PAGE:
London, Dubai, Kuala Lumpur in fight for Islamic banking

London, Dubai, Kuala Lumpur in fight for Islamic banking
CEO Badlisyah Abdul Ghani (middle) and Islamic banking team in CIMB.

DUBAI - When the British government said last month it would issue its first Islamic bond, the implications went far beyond the debt market: it was a signal that London will not back down in an escalating tussle among cities for Islamic financial business.

London has long been the default centre for international firms to issue sharia-compliant bonds, part of a fast-growing Islamic finance sector that will be worth $2 trillion globally next year, according to consultants Ernst and Young.

But it faces a mounting challenge from two centres: Dubai and Kuala Lumpur.

Dubai, at the heart of the wealthy Gulf, announced a push into Islamic finance this year. It has an entrepreneurial culture which has already made it the Middle East's top conventional banking centre, and big state-run firms which can be expected to support the government's strategy.

The Malaysian capital has a reputation for efficient regulation of Islamic finance and a huge domestic market for local-currency Islamic bonds, which is now starting to attract foreign issuers.

The final result of the three cities' rivalry may not be known for years, but thousands of jobs and large amounts of direct investment in companies and real estate are likely to depend on the outcome.

"You need a critical mass of borrowers and investors," said Khalid Howladar, senior credit officer at Moody's Investors Service. "You have multiple centres that are looking to establish their pre-eminence in the Islamic space."

GROWTH

Islamic banking, which obeys religious principles such as bans on interest and pure monetary speculation, is still dwarfed by conventional banking with over $100 trillion of assets.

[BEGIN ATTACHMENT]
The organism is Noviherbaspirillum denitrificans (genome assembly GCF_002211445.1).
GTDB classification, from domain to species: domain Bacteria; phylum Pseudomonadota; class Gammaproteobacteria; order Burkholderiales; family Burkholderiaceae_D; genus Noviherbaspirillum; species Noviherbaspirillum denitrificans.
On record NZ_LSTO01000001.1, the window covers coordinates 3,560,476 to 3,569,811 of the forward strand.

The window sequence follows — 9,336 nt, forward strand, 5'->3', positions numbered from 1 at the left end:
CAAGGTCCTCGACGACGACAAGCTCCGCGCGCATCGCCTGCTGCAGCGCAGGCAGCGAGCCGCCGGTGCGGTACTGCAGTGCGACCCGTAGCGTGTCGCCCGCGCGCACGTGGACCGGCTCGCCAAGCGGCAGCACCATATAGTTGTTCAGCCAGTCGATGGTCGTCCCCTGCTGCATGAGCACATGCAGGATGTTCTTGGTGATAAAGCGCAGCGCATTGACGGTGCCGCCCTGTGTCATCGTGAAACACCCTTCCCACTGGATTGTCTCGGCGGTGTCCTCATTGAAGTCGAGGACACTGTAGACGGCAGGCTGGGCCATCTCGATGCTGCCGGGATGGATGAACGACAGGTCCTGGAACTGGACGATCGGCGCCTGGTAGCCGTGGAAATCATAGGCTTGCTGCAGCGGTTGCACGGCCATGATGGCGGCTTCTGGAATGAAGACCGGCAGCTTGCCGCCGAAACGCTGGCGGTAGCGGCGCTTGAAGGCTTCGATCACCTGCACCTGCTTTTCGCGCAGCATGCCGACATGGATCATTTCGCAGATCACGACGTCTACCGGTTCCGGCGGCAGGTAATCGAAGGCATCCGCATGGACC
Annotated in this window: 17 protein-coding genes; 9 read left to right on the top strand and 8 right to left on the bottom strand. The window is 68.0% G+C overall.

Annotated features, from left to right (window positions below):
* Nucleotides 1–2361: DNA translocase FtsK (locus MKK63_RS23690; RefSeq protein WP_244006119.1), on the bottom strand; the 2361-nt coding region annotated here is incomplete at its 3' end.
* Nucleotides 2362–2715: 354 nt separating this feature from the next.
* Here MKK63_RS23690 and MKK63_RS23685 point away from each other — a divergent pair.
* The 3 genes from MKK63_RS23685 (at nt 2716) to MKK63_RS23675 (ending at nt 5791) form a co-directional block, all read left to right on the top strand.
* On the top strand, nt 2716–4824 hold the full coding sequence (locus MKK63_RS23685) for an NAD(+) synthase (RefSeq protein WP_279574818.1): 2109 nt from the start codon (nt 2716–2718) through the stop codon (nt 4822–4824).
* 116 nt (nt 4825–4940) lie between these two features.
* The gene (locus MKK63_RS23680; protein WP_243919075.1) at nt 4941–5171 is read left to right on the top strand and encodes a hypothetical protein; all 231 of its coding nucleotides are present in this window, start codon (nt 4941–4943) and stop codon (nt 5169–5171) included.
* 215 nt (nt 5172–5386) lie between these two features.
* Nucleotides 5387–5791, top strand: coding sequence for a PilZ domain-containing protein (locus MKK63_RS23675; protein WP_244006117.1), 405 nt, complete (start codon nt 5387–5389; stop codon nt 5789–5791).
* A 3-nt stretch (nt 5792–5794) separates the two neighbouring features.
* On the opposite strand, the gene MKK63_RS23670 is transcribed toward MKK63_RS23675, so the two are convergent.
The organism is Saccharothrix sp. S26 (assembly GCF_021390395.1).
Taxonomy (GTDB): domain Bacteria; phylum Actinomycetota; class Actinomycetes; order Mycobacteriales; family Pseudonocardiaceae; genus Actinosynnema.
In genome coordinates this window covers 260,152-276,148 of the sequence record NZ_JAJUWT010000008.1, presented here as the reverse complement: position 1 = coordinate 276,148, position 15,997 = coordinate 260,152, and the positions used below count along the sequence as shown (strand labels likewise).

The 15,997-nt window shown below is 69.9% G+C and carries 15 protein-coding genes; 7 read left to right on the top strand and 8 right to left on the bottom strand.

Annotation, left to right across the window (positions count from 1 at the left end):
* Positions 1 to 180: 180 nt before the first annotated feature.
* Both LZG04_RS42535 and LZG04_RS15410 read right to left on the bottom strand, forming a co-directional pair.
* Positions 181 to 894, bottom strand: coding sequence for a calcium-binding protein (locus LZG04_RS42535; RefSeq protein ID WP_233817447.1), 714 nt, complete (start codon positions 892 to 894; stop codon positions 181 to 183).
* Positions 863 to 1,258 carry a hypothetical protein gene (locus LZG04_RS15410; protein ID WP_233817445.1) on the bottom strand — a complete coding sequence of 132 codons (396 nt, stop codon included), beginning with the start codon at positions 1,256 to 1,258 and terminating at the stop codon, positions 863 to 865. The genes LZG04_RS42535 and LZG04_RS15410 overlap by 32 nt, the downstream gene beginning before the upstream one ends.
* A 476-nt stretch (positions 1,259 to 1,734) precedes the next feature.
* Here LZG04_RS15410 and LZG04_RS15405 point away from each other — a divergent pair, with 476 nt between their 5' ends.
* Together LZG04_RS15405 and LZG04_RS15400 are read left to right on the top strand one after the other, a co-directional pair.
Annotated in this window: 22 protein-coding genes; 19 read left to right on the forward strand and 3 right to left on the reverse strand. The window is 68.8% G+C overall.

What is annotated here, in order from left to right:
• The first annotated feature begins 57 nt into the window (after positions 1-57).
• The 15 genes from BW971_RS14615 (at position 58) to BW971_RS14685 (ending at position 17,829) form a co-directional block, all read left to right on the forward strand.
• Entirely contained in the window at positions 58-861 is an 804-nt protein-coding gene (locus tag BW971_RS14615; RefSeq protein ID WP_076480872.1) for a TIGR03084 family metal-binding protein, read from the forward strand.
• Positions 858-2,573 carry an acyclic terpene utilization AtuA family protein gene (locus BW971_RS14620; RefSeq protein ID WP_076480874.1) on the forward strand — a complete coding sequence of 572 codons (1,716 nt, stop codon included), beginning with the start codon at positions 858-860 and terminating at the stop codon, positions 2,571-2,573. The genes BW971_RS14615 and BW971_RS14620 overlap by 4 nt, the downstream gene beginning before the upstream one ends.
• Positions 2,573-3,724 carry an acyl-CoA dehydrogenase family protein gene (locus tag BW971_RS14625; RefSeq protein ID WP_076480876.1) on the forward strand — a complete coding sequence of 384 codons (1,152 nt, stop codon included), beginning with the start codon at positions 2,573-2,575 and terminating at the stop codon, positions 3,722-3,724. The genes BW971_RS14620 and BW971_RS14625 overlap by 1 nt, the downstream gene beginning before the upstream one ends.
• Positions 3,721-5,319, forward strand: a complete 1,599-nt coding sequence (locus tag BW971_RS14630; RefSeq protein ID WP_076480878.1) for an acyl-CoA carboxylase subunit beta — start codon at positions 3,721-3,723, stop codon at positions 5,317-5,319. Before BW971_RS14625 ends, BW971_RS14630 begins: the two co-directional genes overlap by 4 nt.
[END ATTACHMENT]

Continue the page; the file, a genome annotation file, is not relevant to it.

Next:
But the top 20 Islamic banks have been growing 16 per cent annually in the last three years, far outpacing their conventional rivals, according to Ernst and Young. That makes Islamic finance tempting for many non-Muslim institutions.

In an unstable global market environment, the conservatism of Islamic financial structures may be helping the industry. Its access to big pools of Islamic investment funds in the Gulf oil-producing states and southeast Asia is certainly a factor.

Over the past year, the industry has been expanding from its traditional bases in those two regions across many nations with significant Muslim populations, from North Africa and Kazakhstan to Nigeria and Djibouti. European financial firms have tapped Islamic funds by issuing sharia-compliant bonds, known as sukuk.

That promises big rewards for the financial centres which arrange issues of sukuk and other Islamic products, employ the experts who structure them, and host the scholars who vet them for religious permissibility.

"The pent-up demand for short-term papers to manage liquidity in Islamic finance is huge, and to meet this will require other market players to come in," Malaysia's central bank governor Zeti Akhtar Aziz told Reuters.

Dubai laid claim to such business in January this year when its ruler, Sheikh Mohammed bin Rashid al-Maktoum, announced a drive to develop the emirate as an Islamic financial centre.

Its main competitors responded. In March, Britain launched a publicity campaign involving government junior ministers and private sector executives to burnish London's Islamic credentials.

In May and June, Malaysia took steps to strengthen its regulation of the industry while making it easier for its Islamic insurers to invest their money overseas.

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